Thursday, March 31, 2011

The Blue Fairy Book

 After following From Me to You, Francine  and I decided that it would be a good idea to make a gif (pronounced with either a soft or hard g, not sure which one). This, however, turned out to be a very difficult task due to google not really liking gif's. Anyway, after about 50 emails and much perseverance we (and by "we" I mean Francine) figured it out. My first idea for the gif was to have a book turning its pages on its own to look like magic. In my mind this looked beautiful and I thought it could be accomplished until I sat there posing for Francine and realized that something was going to have to move the pages of the book. Maybe it's just because I'm the person moving the book in this photograph, but I get a little bit tired when looking at myself move the pages over and over. However, I am not disillusioned with the whole gif thing, and I actually really love the result.
The Blue Fairy Book is one of my most treasured gifts from my late Grandfather. It is edited by Andrew Lang with illustrations by Charles van Sandwyk and was first published in 1889. The compilation includes some stories that we are familiar with such as "Little Red Riding Hood" while others seem rather obscure, with names like "The Brave Little Tailor." Interestingly, most of the stories have been translated by women. I wonder if that was a common form of work for women in the late nineteenth century? I should ask my friend Larissa, whose a bit of an expert at these types of things. I really enjoy just sitting and looking through the pages of this beautiful book, all the while thinking of my wonderful Grandfather.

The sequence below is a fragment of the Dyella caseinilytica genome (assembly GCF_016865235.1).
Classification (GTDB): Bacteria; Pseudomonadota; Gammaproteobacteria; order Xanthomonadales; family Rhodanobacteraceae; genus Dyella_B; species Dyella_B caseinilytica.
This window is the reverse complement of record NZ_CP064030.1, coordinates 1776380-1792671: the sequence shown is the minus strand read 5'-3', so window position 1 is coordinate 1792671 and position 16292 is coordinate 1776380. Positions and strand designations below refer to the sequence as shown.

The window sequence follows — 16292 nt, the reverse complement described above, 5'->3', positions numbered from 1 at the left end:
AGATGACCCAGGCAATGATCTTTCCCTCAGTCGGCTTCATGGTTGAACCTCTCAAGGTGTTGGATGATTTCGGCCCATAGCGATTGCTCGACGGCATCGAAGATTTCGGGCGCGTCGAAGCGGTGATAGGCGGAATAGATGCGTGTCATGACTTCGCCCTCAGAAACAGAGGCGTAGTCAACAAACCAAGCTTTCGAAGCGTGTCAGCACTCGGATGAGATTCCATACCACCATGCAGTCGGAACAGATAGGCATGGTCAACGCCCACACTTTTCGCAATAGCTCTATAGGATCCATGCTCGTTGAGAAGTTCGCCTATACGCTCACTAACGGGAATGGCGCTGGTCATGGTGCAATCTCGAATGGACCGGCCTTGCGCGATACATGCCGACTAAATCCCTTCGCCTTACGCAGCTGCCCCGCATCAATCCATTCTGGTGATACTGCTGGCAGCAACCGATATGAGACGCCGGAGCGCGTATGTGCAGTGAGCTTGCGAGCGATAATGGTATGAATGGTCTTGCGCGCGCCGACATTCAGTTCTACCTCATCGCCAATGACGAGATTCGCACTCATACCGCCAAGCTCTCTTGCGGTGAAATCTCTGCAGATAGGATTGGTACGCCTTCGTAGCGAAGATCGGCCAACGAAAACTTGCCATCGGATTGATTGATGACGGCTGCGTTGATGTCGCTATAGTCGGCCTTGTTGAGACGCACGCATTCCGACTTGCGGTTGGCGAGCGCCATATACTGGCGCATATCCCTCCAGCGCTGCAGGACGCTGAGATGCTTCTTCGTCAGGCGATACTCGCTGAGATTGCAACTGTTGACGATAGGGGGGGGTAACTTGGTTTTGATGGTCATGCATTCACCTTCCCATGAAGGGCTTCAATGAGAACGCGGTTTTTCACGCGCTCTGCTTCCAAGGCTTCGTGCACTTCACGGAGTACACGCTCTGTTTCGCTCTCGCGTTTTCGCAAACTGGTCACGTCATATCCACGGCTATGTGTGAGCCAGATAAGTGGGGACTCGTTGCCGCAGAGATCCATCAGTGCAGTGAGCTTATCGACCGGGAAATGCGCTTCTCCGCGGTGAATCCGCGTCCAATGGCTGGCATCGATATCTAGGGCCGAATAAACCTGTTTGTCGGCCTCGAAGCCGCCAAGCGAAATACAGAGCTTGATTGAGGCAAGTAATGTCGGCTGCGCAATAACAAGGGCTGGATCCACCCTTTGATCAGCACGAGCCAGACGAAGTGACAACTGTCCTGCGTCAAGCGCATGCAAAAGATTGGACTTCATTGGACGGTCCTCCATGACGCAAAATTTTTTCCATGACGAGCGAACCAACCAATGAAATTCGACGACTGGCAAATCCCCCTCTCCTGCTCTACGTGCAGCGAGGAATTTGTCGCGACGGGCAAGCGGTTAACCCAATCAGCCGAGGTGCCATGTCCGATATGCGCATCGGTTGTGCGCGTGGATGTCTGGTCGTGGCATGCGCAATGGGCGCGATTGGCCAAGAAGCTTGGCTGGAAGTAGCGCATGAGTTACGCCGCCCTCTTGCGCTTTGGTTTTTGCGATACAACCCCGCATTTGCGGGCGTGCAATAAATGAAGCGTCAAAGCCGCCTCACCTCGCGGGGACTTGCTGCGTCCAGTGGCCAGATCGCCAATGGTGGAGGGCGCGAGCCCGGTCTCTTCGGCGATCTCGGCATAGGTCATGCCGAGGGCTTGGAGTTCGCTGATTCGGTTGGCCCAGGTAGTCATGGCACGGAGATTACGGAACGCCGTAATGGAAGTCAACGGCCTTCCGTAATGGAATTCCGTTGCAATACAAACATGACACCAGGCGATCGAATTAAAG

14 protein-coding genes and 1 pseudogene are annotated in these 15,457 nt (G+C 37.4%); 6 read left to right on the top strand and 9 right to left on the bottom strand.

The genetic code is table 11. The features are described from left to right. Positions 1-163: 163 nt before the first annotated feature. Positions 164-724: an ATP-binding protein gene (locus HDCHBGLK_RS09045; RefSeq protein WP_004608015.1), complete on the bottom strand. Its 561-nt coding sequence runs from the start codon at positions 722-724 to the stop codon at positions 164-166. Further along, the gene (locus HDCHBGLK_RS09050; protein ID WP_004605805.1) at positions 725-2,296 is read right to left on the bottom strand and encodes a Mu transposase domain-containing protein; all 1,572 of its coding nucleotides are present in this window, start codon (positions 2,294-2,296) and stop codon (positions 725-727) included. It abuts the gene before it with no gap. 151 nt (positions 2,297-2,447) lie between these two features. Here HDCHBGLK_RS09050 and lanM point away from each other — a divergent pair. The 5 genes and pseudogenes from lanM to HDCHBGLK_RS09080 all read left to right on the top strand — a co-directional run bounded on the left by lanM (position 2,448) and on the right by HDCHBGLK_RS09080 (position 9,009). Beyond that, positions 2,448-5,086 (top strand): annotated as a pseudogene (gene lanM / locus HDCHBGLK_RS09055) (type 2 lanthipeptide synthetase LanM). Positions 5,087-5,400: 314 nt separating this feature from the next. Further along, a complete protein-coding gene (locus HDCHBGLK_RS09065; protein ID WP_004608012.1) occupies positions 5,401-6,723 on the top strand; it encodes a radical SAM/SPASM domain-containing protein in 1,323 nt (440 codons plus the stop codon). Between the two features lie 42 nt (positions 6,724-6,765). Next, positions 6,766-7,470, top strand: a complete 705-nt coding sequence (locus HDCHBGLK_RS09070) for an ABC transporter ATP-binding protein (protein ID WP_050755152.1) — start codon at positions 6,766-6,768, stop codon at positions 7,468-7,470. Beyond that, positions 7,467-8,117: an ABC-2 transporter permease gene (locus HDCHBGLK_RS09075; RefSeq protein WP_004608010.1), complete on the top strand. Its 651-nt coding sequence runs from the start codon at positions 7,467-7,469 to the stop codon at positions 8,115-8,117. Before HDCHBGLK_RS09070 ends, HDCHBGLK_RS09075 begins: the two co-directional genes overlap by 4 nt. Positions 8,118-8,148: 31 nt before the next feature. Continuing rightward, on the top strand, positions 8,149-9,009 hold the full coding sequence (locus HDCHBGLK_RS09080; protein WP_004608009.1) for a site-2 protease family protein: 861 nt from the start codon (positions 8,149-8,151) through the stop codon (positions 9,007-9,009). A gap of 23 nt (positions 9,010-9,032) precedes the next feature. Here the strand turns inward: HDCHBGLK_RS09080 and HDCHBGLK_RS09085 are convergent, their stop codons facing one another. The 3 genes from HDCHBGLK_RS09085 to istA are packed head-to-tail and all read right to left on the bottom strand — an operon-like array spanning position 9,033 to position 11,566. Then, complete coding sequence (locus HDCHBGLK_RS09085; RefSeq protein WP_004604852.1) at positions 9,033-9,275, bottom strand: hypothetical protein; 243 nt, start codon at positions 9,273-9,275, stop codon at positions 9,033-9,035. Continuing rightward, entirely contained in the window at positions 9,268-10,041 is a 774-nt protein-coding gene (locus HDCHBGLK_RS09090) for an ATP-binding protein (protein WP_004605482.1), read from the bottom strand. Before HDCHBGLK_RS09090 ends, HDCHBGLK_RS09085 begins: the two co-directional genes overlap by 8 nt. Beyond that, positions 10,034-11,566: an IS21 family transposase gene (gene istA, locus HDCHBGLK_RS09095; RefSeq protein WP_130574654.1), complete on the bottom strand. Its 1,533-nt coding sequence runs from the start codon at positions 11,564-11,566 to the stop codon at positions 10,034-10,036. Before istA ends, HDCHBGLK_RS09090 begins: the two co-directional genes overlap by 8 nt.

I'm wearing a lovely Nadinoo blouse in one of my favourite prints by Liberty of London and a black kilt by aa. The idea of the outfit, however, came from this amazing bow that I saw on Francine the other day. I basically told her immediately that I needed it for a shoot. Thankfully she was generous enough to lend it to me, and then take the photographs.
And I suppose that's all I have to say for today. Have a lovely weekend.

Wednesday, March 23, 2011

Nadinoo in the Spring

Well Toronto has had a bit of a snow storm today, and so I fear that spring is still a ways away. I have to admit I'm actually not that disappointed, as the snow seems to have given me a reason not to do anything productive today. I tried to get some errands done, but ended up just going to fabricland to get a pattern and then coming right back home. At the moment I'm drinking this amazing partridgeberry tea from Dark Tickle which is based in Newfoundland and I'm thinking about going to read Anne Bronte's The Tenant of Wildfell Hall, but I may not even do that.